The artwork restoration studios of the Rijksmuseum are currently located along a canal in the iconic cityscape of Amsterdam. The obsolescence of current premises calls for intervention, although here we chose to flatly deny the demolition/rebuilding that is customary in such a context. Indeed, we feel the urbanism of a city must be constantly renewed through targeted, subtle and intelligent projects that adapt its fabric to current metropolitan conditions. Moreover, it seems important to maintain the continuity of the institute’s activity during renovations in order to minimize impact.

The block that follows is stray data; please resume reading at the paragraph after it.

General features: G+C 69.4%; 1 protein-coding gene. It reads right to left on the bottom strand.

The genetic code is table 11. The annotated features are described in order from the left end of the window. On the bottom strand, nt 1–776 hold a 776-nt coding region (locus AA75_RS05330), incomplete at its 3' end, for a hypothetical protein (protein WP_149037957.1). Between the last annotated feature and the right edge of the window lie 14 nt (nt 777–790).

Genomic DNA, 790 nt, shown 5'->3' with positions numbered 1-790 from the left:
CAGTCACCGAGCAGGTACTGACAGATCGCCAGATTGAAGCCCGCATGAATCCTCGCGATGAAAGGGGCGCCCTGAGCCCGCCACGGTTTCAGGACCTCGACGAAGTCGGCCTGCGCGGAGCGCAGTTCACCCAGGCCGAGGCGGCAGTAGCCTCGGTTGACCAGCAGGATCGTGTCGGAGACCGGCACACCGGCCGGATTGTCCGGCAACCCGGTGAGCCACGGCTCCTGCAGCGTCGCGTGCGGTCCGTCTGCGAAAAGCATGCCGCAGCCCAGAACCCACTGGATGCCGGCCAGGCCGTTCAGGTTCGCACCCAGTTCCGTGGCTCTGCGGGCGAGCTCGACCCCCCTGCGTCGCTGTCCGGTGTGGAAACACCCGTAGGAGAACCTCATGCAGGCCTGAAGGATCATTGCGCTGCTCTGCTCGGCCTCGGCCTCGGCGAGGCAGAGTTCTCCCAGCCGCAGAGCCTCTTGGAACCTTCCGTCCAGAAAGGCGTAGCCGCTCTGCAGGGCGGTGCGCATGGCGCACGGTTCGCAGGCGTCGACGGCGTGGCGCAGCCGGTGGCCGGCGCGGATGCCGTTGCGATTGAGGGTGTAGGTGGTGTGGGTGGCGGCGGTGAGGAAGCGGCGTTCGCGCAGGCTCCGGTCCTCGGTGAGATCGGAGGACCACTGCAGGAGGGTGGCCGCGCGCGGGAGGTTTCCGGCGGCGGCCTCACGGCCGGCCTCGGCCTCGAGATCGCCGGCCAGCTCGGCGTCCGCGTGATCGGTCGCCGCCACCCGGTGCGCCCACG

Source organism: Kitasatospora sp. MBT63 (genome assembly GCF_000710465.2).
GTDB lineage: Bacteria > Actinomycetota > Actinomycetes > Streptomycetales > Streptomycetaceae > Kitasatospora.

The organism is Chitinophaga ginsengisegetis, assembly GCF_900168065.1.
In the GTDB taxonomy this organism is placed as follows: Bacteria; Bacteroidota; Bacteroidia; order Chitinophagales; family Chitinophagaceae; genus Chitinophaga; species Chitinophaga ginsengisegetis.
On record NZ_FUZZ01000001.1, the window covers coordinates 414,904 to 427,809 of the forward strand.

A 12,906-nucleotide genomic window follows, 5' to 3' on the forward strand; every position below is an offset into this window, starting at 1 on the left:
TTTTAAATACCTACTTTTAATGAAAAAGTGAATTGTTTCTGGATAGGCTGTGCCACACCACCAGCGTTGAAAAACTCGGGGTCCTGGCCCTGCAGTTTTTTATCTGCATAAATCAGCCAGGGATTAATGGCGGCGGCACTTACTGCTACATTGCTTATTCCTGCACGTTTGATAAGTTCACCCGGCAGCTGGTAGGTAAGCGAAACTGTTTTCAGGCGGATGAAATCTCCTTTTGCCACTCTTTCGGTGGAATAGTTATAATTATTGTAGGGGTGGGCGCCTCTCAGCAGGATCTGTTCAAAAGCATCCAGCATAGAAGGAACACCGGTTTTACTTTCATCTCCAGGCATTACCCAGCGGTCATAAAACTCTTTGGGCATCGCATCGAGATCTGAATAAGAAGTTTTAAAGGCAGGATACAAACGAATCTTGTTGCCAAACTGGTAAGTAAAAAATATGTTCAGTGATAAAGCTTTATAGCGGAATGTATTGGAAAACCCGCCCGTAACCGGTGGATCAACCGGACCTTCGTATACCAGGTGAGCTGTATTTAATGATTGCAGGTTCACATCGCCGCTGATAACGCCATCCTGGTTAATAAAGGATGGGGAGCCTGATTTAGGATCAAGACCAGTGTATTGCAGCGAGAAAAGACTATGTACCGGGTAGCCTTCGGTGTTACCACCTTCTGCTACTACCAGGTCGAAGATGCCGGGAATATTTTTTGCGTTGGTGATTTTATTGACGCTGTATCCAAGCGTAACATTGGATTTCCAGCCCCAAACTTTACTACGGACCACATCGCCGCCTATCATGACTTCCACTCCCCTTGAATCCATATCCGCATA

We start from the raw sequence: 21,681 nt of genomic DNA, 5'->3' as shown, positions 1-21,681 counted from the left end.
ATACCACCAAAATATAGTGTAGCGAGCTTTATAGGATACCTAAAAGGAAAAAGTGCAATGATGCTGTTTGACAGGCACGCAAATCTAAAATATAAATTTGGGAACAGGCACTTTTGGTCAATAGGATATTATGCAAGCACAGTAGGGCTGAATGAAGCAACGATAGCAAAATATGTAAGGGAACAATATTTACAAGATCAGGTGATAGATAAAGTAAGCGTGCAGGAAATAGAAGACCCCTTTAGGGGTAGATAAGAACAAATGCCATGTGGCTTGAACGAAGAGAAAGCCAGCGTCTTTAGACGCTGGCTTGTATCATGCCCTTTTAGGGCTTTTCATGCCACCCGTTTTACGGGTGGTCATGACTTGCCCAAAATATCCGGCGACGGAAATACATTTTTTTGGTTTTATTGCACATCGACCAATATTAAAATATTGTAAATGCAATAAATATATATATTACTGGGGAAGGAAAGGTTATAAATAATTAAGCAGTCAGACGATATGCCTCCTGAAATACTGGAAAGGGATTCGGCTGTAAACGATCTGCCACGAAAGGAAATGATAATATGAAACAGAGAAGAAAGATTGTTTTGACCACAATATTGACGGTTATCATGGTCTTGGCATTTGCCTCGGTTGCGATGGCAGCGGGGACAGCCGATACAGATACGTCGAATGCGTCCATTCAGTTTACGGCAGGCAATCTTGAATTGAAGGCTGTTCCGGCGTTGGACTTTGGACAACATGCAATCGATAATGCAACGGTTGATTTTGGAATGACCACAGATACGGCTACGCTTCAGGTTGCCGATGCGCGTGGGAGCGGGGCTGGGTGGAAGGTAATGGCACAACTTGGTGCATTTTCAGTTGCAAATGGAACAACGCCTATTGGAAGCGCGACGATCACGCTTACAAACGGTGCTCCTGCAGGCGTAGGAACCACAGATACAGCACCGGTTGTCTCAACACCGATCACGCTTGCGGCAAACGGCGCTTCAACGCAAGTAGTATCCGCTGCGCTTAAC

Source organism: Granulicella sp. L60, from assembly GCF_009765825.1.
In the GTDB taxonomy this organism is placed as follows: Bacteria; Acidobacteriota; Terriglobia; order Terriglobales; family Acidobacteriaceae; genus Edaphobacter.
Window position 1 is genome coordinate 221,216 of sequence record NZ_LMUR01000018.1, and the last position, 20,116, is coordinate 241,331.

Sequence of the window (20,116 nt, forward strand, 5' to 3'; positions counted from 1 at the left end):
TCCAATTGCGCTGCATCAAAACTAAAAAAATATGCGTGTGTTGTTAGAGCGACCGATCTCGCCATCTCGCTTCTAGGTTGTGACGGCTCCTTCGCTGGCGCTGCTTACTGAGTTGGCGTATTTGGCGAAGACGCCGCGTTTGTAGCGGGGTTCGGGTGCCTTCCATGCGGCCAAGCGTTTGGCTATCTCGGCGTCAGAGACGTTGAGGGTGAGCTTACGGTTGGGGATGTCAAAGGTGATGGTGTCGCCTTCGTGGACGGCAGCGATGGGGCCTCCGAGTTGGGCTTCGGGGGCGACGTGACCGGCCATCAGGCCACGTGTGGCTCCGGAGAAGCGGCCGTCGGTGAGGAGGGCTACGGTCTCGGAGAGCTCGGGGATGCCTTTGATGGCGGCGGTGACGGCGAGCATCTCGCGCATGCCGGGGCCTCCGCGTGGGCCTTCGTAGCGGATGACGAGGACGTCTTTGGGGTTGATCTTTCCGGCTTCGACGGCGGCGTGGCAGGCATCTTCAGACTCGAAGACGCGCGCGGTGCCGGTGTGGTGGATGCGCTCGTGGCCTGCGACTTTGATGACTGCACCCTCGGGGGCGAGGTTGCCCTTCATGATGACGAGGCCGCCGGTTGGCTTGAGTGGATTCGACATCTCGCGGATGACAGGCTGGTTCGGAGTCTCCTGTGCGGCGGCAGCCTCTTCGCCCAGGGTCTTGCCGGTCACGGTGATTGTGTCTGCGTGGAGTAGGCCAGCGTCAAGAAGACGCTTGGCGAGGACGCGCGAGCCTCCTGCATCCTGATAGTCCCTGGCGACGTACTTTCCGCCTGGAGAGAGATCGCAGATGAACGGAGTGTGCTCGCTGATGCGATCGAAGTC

The extension project is designed as an infill in the fabric bordering the canal bend. It connects the two existing buildings; a new access is created in contact with the existing studios and connects work spaces and areas of restoration. The extension opens out like a fan between the existing structures and offers the city a new kinetic façade punctuated by ridges of weathering steel. The sheds extend toward the water to find the light necessary for restorers to carry out their tedious work. Inside, concrete grooving punctuates the studio spaces, softened by the warm tones of the interior woodwork.